Items in AFP with MESH term: Postoperative Complications
Who Should Operate in Carotid Disease? - Editorials
Preoperative Evaluation - Article
ABSTRACT: A history and physical examination, focusing on risk factors for cardiac, pulmonary and infectious complications, and a determination of a patient's functional capacity, are essential to any preoperative evaluation. In addition, the type of surgery influences the overall perioperative risk and the need for further cardiac evaluation. Routine laboratory studies are rarely helpful except to monitor known disease states. Patients with good functional capacity do not require preoperative cardiac stress testing in most surgical cases. Unstable angina, myocardial infarction within six weeks and aortic or peripheral vascular surgery place a patient into a high-risk category for perioperative cardiac complications. Patients with respiratory disease may benefit from perioperative use of bronchodilators or steroids. Patients at increased risk of pulmonary complications should receive instruction in deep-breathing exercises or incentive spirometry. Assessment of nutritional status should be performed. An albumin level of less than 3.2 mg per dL (32 g per L) suggests an increased risk of complications. Patients deemed at risk because of compromised nutritional status may benefit from pre- and postoperative nutritional supplementation.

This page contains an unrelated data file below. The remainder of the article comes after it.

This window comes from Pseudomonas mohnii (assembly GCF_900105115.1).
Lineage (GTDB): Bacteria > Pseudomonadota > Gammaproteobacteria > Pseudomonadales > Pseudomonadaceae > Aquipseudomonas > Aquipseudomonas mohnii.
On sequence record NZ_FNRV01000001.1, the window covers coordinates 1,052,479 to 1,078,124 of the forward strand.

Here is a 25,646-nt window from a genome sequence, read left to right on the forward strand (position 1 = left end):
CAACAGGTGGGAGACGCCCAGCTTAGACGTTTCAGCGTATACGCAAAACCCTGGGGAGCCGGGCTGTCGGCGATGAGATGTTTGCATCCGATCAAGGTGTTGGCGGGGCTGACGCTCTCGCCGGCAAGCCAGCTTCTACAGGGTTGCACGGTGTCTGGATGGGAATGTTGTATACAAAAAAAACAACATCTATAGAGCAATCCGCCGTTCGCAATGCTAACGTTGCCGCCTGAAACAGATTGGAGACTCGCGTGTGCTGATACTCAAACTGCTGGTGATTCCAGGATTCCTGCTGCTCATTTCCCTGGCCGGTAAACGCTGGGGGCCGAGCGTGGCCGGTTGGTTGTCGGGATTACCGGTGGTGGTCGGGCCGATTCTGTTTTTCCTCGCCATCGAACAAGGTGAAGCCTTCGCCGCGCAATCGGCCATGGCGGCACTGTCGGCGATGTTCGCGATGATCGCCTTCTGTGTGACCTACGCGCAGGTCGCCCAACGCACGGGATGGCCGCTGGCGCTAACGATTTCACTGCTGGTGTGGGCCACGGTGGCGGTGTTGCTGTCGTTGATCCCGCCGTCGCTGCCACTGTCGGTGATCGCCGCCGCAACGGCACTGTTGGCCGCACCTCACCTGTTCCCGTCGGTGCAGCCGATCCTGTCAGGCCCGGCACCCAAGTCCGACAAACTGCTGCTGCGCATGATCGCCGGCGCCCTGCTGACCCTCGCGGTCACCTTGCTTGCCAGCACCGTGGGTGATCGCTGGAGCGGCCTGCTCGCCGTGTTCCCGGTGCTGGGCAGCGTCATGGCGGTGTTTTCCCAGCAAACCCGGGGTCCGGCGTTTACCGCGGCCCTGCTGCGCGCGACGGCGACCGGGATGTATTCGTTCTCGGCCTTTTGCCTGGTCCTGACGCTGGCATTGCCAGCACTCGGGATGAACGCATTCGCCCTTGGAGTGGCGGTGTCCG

Nodule Arising in a Surgical Scar - Photo Quiz
ABSTRACT: Laparoscopic adjustable gastric banding procedures have a favorable risk-benefit profile and are increasingly important as part of the overall management of obesity. These procedures are effective at inducing weight loss and improving comorbid conditions, including diabetes mellitus, hypertension, and sleep apnea. Laparoscopic adjustable gastric banding has several typical complications, and family physicians should recognize these as part of a team-based approach to the management of obesity. Gastric band slippage, port or tubing malfunction, stomal obstruction, band erosion, pouch dilation, and port infection are examples of complications that may occur after laparoscopic adjustable gastric banding. Upper gastrointestinal tract imaging is often required to diagnose these complications. Some complications can be managed in the primary care setting through behavioral diet modification or removal of fluid from the band (band deflation); however, other complications require surgical repair or removal of the band.